2. Thinking about development education methodologies and evaluating learning

Mural in Skerries. Photo: Trócaire 2016 © with permission

Given the nature and scale of the issues central to development education, it is inevitable and desirable that attention is paid to how we approach issues and debates about human development, human rights, inequality and injustice etc. So much research and practice on the topic of how, where and when people learn (in general and specifically as regards development and justice issues) has been undertaken and debated over the past number of decades (see for example the work of the Ubuntu Network or the research review of literature on global and justice perspectives from the DICE Project).

A number of key lessons stand out from much of this research and which contribute to our understanding of effective methodologies in development education.

Throughout this unit on doing development education, we include a huge variety of activities and methodologies which address the different dimensions and components of teaching and learning in a wide variety of contexts. Many of these approaches are detailed in the section Doing development education…30 activities to get you going and 10 activities for younger age groups.

This section includes:

  • Some lessons from the research
  • 4 Approaches to doing development education
  • Some tips and suggestions for planning an activity
  • Thinking about evaluation (tips, suggestions)
  • Evaluation frameworks
  • A map to help design a programme of DE activity

This brief discussion of methodologies is designed to remind us of some of the overall questions and challenges that arise in addressing the issue of methodologies. It is not in any way intended to be a comprehensive review of this topic.

Some lessons from the research (there are many more we have not included here!):

  • The issues addressed by development education (and related areas) are by definition surrounded by controversy – we all simply do not agree the whys, how’s, what’s and whereto of issues such as world poverty, hunger, discrimination etc. Being aware of this reality; highlighting, exploring and debating it is part and parcel of the agenda. Exploring, debating and assessing alternative views, solutions and agendas is essential.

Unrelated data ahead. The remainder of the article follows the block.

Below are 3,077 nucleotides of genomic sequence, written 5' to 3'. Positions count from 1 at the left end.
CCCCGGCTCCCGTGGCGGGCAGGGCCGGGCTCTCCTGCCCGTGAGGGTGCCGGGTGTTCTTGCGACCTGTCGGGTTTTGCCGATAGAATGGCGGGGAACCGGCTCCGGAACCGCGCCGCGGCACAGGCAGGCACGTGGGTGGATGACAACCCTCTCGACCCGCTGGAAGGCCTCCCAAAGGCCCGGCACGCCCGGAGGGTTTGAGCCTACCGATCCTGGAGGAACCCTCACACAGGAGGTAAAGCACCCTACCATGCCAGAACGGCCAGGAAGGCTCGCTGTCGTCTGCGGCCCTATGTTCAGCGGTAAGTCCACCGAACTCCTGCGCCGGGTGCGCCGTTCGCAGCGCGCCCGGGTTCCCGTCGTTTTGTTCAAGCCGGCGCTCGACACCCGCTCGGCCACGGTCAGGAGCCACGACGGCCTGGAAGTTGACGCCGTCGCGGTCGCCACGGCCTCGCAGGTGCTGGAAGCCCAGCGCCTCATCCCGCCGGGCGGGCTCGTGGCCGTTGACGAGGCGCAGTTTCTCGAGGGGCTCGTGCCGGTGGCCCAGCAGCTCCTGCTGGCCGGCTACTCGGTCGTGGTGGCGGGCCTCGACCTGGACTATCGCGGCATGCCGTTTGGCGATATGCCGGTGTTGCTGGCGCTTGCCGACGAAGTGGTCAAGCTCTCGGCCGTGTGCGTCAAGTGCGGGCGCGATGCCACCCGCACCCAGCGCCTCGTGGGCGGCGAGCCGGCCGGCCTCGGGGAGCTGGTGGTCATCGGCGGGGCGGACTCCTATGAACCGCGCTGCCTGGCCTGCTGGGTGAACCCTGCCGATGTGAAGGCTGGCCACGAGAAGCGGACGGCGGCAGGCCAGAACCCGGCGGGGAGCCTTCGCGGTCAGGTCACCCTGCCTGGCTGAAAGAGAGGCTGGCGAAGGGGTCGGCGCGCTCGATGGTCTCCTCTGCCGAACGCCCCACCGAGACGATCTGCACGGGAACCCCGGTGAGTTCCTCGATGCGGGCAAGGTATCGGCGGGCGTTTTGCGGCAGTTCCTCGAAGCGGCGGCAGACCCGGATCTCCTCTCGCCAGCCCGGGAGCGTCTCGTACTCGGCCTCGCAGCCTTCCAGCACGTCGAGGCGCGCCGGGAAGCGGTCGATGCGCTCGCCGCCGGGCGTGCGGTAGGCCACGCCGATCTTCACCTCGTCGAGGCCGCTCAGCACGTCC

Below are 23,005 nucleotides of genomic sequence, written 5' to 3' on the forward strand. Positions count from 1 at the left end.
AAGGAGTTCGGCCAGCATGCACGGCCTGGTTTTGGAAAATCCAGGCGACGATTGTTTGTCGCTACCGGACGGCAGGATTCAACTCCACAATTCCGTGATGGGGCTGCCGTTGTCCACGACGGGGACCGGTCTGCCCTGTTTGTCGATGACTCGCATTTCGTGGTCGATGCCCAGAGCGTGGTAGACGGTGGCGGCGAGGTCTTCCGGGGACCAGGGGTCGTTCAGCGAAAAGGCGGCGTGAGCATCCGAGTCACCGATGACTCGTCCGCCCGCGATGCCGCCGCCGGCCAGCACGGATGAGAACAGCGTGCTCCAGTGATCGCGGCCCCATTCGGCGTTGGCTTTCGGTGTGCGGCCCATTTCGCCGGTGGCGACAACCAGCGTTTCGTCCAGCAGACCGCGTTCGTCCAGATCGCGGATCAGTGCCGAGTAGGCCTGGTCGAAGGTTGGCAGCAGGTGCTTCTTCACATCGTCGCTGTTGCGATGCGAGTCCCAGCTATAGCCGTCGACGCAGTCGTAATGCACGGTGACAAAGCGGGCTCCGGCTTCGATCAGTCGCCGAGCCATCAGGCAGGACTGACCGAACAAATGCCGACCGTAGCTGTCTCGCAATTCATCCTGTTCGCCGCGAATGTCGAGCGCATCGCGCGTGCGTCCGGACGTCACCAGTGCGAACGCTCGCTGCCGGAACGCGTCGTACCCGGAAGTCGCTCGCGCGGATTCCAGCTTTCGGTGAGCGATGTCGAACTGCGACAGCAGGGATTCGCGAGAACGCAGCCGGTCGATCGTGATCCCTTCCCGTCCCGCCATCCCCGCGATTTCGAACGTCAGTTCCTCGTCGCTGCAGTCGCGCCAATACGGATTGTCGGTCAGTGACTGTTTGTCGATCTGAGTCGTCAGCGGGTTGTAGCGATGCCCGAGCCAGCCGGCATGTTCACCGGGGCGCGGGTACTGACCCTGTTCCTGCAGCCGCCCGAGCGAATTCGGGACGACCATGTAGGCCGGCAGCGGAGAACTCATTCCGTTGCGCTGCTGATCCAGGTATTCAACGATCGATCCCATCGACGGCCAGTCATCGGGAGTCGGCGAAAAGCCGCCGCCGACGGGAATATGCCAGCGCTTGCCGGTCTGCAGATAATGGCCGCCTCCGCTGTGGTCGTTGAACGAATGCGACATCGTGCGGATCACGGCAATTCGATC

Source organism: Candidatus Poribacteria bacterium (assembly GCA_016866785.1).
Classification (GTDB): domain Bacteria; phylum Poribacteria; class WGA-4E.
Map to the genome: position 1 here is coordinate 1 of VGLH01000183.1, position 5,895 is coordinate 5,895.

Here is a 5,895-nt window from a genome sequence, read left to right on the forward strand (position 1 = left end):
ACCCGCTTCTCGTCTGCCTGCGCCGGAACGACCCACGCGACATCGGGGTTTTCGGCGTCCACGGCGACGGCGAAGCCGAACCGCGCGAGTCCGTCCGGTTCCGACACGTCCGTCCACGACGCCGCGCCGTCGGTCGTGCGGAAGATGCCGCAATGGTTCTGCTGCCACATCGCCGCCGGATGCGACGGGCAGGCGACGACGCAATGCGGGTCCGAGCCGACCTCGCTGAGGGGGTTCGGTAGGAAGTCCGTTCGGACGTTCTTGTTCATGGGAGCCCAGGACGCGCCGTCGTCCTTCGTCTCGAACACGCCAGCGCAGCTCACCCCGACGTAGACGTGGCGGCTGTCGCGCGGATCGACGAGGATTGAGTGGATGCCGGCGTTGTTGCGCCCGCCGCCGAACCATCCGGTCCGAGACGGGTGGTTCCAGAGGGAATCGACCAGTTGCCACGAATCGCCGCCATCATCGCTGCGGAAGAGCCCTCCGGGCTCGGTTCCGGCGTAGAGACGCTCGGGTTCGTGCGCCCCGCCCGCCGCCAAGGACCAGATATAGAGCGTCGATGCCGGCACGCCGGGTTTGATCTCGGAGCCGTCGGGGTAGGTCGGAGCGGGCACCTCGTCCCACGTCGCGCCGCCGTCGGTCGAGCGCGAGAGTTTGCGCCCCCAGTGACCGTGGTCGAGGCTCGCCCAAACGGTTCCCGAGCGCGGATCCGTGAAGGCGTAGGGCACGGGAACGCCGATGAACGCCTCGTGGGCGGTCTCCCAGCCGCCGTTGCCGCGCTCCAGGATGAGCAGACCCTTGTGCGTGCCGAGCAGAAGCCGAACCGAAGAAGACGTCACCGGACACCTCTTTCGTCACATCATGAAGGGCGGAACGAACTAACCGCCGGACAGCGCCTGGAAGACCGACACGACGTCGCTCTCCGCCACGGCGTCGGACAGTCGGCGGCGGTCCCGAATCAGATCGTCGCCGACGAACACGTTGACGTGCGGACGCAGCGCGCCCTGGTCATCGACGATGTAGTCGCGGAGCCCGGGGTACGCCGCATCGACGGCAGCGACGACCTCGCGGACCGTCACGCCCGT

• Learners already possess considerable knowledge of the topic or of related areas; accessing their thoughts and perceptions at the outset is a productive and rewarding starting point. It will help you plan more effective work.
  • Activities that simply present the ‘teacher’ (youth worker, adult educator) as the ‘expert’ and the learners as simple recipients of her/his ‘wisdom’ are unlikely to succeed.
  • In addressing issues of underdevelopment, injustice, human rights etc., it is crucially important to introduce a variety of views and perspectives that encourage and stimulate thinking and debate (including those from other regions, continents, faiths, political perspectives etc.). Simply presenting one (usually ‘dominant’ or ‘western’ view) is unlikely to get us very far.
  • Debate and disagreement are a fundamental component of the agenda and making space and time for them is basic to our work.
  • A frequent question arises very quickly – ‘what can I do?’; on issues of human development and human rights, there is a strong sense of ‘powerlessness’ despite widespread evidence around us of ‘powerfulness’. Be prepared to integrate a component on the ‘action agenda’ in your activity; encourage discussion on this item.
  • The area of ‘feelings and values’ is as important as that of ‘facts and figures’ – try to explicitly include these in your activities. Photos, videos, music, stories etc. are very useful in this regard.

Key Point: as in all effective and inclusive education, a common characteristic of DE workshops is the emphasis placed on process where the educator shares, learns and explores with the participants (rather than being the gatekeeper of all the answers and even the questions!).

  • For more on this and related topics, see Roland Tormey (ed., 2003) Teaching Social Justice: Intercultural and Development Education Perspectives on Education’s Context, Content and Methods, Limerick, Centre for Educational Disadvantage Research, Mary Immaculate College and Ireland Aid.